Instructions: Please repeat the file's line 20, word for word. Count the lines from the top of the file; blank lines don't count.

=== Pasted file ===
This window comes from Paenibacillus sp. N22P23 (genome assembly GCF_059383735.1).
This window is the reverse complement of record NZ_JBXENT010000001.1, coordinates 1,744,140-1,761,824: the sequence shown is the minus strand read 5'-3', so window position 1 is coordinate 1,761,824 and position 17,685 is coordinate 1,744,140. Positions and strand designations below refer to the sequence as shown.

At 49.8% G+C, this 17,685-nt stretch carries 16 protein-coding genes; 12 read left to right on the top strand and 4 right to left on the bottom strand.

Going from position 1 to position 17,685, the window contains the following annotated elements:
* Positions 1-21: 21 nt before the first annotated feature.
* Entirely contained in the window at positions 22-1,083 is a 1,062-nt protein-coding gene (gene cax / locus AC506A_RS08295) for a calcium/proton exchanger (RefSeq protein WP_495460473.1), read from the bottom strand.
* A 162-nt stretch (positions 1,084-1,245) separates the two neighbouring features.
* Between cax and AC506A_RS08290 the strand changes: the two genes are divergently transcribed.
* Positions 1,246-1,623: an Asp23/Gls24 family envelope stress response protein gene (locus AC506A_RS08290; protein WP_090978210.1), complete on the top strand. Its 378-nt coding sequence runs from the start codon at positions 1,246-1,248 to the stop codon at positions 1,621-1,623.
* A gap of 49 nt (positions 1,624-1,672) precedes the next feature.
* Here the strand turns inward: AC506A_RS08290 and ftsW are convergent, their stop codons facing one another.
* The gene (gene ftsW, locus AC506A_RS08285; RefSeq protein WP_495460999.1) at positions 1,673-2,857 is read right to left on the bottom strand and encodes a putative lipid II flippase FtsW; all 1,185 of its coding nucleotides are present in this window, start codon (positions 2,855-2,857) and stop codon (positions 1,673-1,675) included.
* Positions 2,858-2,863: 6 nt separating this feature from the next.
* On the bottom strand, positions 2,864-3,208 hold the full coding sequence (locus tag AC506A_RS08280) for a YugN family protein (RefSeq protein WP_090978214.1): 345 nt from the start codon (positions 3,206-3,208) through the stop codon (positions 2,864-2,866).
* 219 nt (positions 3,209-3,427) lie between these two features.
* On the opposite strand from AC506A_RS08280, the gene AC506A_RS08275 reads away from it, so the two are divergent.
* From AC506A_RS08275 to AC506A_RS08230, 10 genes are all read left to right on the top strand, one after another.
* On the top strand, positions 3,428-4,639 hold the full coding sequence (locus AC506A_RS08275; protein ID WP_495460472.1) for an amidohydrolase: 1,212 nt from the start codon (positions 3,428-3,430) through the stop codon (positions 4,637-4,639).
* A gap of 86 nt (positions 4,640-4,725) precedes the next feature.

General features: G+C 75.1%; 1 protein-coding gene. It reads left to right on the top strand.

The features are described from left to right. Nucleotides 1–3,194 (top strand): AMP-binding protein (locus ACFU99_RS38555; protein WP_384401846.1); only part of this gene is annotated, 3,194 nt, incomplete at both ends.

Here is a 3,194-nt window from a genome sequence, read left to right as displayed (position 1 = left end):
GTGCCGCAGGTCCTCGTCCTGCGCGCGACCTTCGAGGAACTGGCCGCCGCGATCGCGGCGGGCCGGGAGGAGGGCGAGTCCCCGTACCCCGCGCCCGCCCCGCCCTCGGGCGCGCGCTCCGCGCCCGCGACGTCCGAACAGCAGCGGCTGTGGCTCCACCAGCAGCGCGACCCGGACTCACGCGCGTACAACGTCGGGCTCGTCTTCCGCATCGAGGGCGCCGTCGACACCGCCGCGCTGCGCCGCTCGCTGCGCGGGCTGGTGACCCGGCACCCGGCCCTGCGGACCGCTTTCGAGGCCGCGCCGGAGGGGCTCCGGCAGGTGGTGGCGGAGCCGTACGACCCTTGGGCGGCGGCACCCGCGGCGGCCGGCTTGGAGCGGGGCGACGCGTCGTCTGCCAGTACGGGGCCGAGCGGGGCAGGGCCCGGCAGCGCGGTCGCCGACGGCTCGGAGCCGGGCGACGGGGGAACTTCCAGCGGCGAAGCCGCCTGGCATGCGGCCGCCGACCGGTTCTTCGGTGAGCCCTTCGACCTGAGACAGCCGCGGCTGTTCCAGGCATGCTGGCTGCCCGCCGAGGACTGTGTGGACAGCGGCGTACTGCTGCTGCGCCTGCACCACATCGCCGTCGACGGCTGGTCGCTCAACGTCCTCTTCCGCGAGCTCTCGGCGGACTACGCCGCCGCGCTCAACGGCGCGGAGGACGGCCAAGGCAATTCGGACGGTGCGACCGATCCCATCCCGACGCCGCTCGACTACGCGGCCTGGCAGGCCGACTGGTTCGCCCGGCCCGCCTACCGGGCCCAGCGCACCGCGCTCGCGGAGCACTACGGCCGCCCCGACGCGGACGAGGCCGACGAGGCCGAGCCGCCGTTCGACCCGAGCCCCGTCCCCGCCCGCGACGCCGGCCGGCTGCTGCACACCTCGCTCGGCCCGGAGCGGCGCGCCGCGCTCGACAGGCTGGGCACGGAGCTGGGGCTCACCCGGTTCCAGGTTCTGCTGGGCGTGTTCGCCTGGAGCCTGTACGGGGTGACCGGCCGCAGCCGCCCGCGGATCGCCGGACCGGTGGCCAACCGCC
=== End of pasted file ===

General features: G+C 75.1%; 1 protein-coding gene. It reads left to right on the top strand.